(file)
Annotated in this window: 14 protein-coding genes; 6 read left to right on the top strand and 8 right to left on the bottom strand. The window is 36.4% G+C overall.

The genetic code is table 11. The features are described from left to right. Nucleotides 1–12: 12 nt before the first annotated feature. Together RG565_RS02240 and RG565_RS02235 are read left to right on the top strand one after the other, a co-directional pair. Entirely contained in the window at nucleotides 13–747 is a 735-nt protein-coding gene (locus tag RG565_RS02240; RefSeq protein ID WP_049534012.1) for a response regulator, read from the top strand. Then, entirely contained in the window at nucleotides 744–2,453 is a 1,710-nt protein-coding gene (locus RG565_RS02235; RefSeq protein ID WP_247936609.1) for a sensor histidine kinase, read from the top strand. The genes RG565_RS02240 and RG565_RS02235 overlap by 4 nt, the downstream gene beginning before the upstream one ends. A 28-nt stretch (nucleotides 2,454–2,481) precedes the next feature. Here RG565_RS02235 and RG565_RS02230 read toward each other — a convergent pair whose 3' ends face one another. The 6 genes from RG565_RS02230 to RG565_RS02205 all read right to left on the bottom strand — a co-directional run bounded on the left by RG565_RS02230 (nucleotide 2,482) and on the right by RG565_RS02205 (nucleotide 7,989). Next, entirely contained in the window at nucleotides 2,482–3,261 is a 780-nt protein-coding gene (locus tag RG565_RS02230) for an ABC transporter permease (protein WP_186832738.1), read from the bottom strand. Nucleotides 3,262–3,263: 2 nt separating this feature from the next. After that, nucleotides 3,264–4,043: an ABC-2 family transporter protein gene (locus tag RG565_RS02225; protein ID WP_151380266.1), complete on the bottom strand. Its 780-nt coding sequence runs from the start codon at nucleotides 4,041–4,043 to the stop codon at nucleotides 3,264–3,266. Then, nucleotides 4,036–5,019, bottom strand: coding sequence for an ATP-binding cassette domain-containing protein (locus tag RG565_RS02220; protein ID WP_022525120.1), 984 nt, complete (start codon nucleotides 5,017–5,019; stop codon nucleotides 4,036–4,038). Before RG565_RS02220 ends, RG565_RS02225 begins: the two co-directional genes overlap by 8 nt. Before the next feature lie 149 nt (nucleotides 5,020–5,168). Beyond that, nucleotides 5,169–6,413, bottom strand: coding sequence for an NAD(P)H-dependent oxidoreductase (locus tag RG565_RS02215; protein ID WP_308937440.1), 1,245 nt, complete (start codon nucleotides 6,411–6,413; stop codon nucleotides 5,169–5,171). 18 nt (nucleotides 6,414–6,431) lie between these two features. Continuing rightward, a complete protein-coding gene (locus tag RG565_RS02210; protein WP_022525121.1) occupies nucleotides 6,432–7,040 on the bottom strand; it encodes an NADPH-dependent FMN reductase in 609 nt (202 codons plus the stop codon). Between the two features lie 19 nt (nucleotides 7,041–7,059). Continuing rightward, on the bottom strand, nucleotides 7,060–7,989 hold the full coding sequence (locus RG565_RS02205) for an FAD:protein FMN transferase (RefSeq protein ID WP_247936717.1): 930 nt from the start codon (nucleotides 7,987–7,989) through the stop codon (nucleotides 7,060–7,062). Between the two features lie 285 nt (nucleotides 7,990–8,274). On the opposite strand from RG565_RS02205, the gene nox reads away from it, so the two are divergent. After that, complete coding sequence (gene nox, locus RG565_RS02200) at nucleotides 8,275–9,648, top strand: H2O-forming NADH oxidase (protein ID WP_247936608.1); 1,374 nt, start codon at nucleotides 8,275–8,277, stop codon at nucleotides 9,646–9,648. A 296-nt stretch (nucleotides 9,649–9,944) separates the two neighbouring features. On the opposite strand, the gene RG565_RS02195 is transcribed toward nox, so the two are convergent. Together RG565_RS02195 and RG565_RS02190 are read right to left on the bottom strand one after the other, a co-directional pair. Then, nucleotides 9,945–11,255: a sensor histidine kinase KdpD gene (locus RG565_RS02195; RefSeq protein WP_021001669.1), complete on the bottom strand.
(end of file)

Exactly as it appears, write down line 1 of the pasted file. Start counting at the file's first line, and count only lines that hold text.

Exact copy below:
Annotated in this window: 14 protein-coding genes; 6 read left to right on the top strand and 8 right to left on the bottom strand. The window is 36.4% G+C overall.